Secondly, the benchmark FTSE Russell index, effective this year, has upgraded Qatar’s status to “secondary emerging” from “frontier”, reinforcing a similar upgrade from global index compiler MSCI in 2013.
“We have witnessed increases in the number of international investor accounts being opened and have been delighted with the progress we are making in boosting Qatar’s image around the world. Our operational and regulatory improvements have resulted in us being upgraded by MSCI and now by FTSE Russell,” says Mr. Al-Mansoori.
Qatar’s status as a reliable investment environment was reinforced by the decision of the World Federation of Exchanges, which represents 63 regulated exchanges across the world, to hold its 2015 annual meeting in the Gulf country.
The exchange is also trying to enhance Qatar’s investment environment through a variety of means, including programs with its listed companies to promote environmental awareness and sustainability, as well as “talking with our stakeholders and the regulator, with a view to improving market rules to ease access and boost confidence so that our market becomes more attractive and relevant for the investor community as a whole,” Mr. Al-Mansoori adds.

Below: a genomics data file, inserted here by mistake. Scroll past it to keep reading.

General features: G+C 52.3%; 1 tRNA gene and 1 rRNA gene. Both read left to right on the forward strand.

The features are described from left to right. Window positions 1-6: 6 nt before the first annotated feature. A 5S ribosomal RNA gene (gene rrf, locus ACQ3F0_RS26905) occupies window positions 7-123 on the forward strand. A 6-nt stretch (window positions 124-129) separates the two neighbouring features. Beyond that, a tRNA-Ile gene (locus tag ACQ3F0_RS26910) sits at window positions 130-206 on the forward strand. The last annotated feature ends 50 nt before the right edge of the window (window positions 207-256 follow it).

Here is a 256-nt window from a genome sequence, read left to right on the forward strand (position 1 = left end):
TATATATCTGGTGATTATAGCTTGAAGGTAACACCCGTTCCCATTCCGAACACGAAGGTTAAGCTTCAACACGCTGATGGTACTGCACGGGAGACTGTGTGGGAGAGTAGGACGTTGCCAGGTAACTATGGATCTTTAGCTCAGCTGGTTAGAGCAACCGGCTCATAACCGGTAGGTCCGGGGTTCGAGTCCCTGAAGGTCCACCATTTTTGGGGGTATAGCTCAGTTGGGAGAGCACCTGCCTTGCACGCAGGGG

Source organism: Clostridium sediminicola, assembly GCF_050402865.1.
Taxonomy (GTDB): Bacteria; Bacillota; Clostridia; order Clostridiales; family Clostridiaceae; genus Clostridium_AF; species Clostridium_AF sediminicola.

“We would like to see more investors and companies from the United States who are interested in working with us, our asset managers, financial institutions and investors.”
One area of focus which should Qatar’s exchange develop further is the country’s reforms to its Islamic banking and investment rules.
In December last year, the Qatar Financial Center Regulatory Authority announced various such reforms, moves that the regulator’s CEO Michael Ryan said would provide a solid platform for future growth in financial services.
Mr. Al-Mansoori has said that efforts are under way with a local asset manager to launch the world’s largest Sharia-compliant Exchange Traded Fund: “It is ongoing and we hope it will be launched this year. Insha’Allah (God willing).”
Even non-Islamic countries and investors trust Islamic finance as it shows resilience in any crisis, he notes, adding: “Islamic financial institutions have remained strong even through all the recent crises. Islamic finance is now becoming particularly prevalent and accessible across Europe.”
“Great strides have been made by Qatar in promoting the country as business friendly and welcoming,” concludes Mr. Al-Mansoori, pointing to the impact of long-term planning aimed at achieving this, such as the Qatar National Vision for 2030.